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    The Lawletter Blog

    CONTRACTS: Memorandum of Understanding Was Not a Binding Contract

    Posted by Gale Burns on Mon, Sep 29, 2014 @ 15:09 PM

    The Lawletter Vol 39 No 7

    John Stone, Senior Attorney, National Legal Research Group

         An architectural firm and two developers sued a City after the City abandoned its plan, under a "Memorandum of Understanding" ("MOU") into which the parties had entered, to develop a publicly funded hotel. The plaintiffs asserted claims for breach of contract and quantum meruit. The Supreme Court of South Carolina granted summary judgment for the City on both claims. Stevens & Wilkinson of S.C., Inc. v. City of Columbia, No. 27434, 2014 WL 4087936 (S.C. Aug. 20, 2014) (not yet released for publication).  

         On the breach-of-contract theory, the MOU showed that there was no true meeting of the minds among the parties as to all material terms, and, thus, it was not a binding contract. The MOU expressly stated an intention to enter into future agreements, thus indicating that the parties consciously agreed to finalize binding agreements at some future time, and the MOU described the intended agreements with a "fluidity" that made it impossible for a court to anticipate the terms:

    It is only an agreement to agree in the future outlining the framework under which the parties would proceed to negotiate the development of the hotel. By its own terms, it "reflects the intent to proceed in good faith to execute definitive written agreements with respect to the business terms and conditions herein contained." (emphasis added). The MOU expressly states the intention to enter into future "definitive" agreements, such as the Development Management Agreement, the Design/Build Agreement, the Qualified Management Agreement, and the HQ Hotel Room Block Commitment.

    Id. at *4.

         Moreover, the court held that where the written document, by its own terms, unambiguously indicated it was meant to be nonbinding, the court would not allow the introduction of extrinsic evidence in an attempt to contradict that clear expression, and any analysis of the purported contract would be "limited to the four corners of the document." Id.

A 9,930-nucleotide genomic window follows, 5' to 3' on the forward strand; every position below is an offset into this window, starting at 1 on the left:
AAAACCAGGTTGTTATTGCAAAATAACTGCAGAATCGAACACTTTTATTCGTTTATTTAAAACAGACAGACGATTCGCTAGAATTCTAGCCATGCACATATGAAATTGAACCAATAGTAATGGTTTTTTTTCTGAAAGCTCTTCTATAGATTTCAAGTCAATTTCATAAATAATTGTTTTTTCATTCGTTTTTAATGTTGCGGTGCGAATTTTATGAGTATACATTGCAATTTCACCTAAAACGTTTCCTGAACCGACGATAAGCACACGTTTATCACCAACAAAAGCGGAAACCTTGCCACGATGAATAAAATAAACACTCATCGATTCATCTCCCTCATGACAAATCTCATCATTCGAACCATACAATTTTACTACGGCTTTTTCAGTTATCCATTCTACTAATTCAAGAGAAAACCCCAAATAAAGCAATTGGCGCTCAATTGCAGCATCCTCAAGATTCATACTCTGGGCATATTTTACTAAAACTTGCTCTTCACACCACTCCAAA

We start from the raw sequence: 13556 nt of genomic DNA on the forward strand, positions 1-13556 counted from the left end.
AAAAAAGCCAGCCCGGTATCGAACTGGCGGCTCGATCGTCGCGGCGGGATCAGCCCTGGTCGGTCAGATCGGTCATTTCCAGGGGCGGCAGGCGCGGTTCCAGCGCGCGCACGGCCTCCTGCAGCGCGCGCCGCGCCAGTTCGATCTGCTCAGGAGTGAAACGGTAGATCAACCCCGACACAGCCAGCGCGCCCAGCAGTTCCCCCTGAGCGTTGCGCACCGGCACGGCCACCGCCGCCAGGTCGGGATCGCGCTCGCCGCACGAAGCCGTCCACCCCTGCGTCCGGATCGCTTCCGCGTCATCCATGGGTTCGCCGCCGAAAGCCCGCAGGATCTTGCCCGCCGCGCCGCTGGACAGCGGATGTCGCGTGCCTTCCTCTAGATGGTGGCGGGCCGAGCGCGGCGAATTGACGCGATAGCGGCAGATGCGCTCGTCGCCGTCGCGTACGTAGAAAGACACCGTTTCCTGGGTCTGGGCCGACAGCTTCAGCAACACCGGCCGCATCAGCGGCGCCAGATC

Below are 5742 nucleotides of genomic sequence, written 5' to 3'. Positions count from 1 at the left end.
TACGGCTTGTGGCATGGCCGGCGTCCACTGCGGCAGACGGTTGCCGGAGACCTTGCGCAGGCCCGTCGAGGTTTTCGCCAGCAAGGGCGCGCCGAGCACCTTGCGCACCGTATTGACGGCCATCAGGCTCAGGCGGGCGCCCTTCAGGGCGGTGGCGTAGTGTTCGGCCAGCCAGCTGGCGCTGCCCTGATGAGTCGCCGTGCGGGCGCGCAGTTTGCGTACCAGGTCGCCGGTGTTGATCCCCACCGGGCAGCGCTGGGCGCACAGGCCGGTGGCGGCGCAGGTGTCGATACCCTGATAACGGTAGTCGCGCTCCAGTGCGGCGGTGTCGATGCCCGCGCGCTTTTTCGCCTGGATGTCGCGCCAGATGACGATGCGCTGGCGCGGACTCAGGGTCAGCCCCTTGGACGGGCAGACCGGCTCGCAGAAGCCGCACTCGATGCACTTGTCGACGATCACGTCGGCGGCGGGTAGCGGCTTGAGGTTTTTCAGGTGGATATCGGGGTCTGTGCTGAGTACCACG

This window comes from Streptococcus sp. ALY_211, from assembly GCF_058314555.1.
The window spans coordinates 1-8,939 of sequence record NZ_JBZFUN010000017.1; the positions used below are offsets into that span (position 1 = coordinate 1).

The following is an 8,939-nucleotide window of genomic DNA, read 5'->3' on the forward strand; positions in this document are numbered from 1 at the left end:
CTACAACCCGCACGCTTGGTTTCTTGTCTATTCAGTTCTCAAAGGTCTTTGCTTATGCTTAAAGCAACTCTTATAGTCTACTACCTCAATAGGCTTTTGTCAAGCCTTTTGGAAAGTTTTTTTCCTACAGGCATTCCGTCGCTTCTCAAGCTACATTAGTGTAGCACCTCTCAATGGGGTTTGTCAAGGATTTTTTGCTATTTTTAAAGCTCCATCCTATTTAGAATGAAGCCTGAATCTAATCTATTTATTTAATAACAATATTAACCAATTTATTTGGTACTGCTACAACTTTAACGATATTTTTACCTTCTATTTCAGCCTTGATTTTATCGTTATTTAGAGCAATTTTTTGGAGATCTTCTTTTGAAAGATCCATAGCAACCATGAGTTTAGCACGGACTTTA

The plaintiffs' quantum meruit argument fared no better. Quantum meruit is an equitable doctrine that allows recovery for unjust enrichment under what is sometimes called a quasi-contract theory. "The elements of a quantum meruit claim are (1) a benefit conferred upon the defendant by the plaintiff, (2) realization of that benefit by the defendant, and (3) retention by the defendant of the benefit under conditions that make it unjust for him to retain it without paying its value." Id. at *7 (internal quotation marks omitted).

         In Stevens & Wilkinson, the court found that the two developers did not provide more than a "mere scintilla" of evidence that the City had retained a benefit from their work. They had alleged that a building constructed by a third party looked similar to the developers' schematics for a hotel and that they had imparted some knowledge to the City. The court, however, found that there was no other evidence that the third party subsequently chosen to develop the hotel had used those schematics in any way or, even if it had, how that benefited the City. The court also observed that to some extent any dealing with other professionals is educational and that this is particularly true in the context of business negotiations, but that this factor did not have any real intrinsic value for the City.

         The court went on to say that even if it had found that the City had received some benefit from the plaintiffs, it found no evidence that any such "enrichment" was unjust, as is required under the quantum meruit theory of recovery. For example, there was no evidence that the developers had any reason to expect that the City would otherwise compensate them for any work they performed in the event that the project were not completed. As the MOU itself made plain, the parties were aware they were proceeding at risk until the bond financing for the project closed:

    The Project Team will  be responsible for  the costs incurred prior to closing  the financing. . . . If Hotel financing fails to close as a result of the City not meeting its obligations outlined in the Development Management Agreement, . . . the City will reimburse the Project Team for actual, documented costs incurred to that point up to an amount to be agreed upon.

    Id. at *2 (quoting MOU).

    Topics: legal research, S.C. Supreme Court, John M Stone, The Lawletter Vol 39 No 7, contracts law, memorandum of understanding, nonbinding, Stevens & Wilkinson of S.C. v. City of Columbia, only intention to enter future agreements, document terms indicated nonbinding, quantum meruit requires unjust enrichment

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